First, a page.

Ohinemuri Regional History Journal 35, September 1991

By Gordon Mathieson

With the advent of Paeroa's new, permanent radio station (Nga Iwi FM), the first in our region, it is time to compile some background information on events leading up to this occurrence, and to trace the origins of this medium, as relevant to our area.


Two bands are in use for domestic broadcasting:

AM (Amplitude Modulation) and FM (Frequency Modulation). For many years, the AM band (also called "medium wave" or "broadcast band") was the only one in use, covering from 530 kHz to 1600 kHz (KiloHertz, formerly kilocycles - older receivers will show "KC", while newer ones have "kHz"). The MW band was once considerably shorter than it is now, and from the beginning of broadcasting in New Zealand in 1921, until 1978 the channels were 10 kHz apart. In order to create more channels, they were narrowed slightly to 9 kHz separation, thereby increasing the number of available AM channels from 108 to 120.

The FM band came into use much later, in fact until the first experimental transmissions in the late 1970's it was occupied by "utilities", that is radio-telephone links, trucks, taxis, fire service vehicles etc. Over the last 10 years these have been progressively cleared from the band - which covers from 88 to 108 MHz (MegaHertz, formerly megacycles). New Zealand's first permanent FM radio stations commenced in Auckland in 1983 (89 FM and 91 FM). FM sound is far superior to AM, in that the signal received from the radio receiver is in "stereo sound", best on sets with twin speakers. Most receivers today are the larger "Ghetto-blaster" variety, covering AM, FM, sometimes SW (short-wave) and often incorporate a cassette tape deck, and latterly CD (Compact disc), a revolution in noise-free stereo sound, which is supplanting 45 and 33 rpm (revolutions per minute) records, themselves replacing the 78 rpm records in the 1950's.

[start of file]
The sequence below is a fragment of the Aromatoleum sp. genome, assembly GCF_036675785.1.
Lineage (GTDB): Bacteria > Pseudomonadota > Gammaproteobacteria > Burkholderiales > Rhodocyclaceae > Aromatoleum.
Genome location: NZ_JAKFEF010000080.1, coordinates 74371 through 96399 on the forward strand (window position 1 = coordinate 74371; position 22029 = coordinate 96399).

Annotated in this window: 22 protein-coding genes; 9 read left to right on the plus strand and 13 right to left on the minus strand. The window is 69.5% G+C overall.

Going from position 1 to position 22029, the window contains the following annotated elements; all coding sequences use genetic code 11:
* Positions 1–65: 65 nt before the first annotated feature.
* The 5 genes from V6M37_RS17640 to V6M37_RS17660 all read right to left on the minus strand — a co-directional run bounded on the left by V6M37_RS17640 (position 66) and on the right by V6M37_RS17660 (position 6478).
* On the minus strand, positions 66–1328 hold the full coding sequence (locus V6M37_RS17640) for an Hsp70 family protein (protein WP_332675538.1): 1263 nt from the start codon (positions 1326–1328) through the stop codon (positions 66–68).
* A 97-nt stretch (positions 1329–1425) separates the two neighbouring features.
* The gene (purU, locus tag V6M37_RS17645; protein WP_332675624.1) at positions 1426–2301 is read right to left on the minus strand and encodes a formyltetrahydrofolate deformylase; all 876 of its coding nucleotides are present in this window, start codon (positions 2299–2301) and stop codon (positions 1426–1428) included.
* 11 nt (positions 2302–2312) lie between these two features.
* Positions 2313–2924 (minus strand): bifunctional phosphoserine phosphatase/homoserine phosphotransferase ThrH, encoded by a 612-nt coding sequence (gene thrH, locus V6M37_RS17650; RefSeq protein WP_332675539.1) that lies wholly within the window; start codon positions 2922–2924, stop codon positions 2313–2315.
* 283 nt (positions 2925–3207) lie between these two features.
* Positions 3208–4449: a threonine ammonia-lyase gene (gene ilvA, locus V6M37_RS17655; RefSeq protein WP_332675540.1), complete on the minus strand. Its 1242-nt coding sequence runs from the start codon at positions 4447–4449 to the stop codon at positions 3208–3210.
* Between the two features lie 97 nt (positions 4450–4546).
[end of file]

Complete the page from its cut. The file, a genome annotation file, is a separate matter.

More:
The Thames Valley region was the last in New Zealand to be allocated its own radio station. Previously our listening has been from surrounding areas - Bay of Plenty, Waikato, Auckland, and Northland. The number of stations has increased sharply in the last few years. Below is a tableofstations showing this trend, in the last 40 years.








1YA, 1YC, 1ZB, 1YD



as above



1YA, 1YC, 1ZB, 1ZM (ex 1YD), Radio Hauraki, Radio i



as for 1970, plus Radio Pacific and Radio B



as for 1980, plus 89 FM and 91 FM



(9 AM) Radio Aotearoa 603; Pacific 702; 1YA 756; Access Radio 810; 1YC - AM 882 (Parliament only); Newstalk 1ZB 1080; 1XR Radio Rhema 1251; Radio i 1332 AM; Airport Information Radio 1476.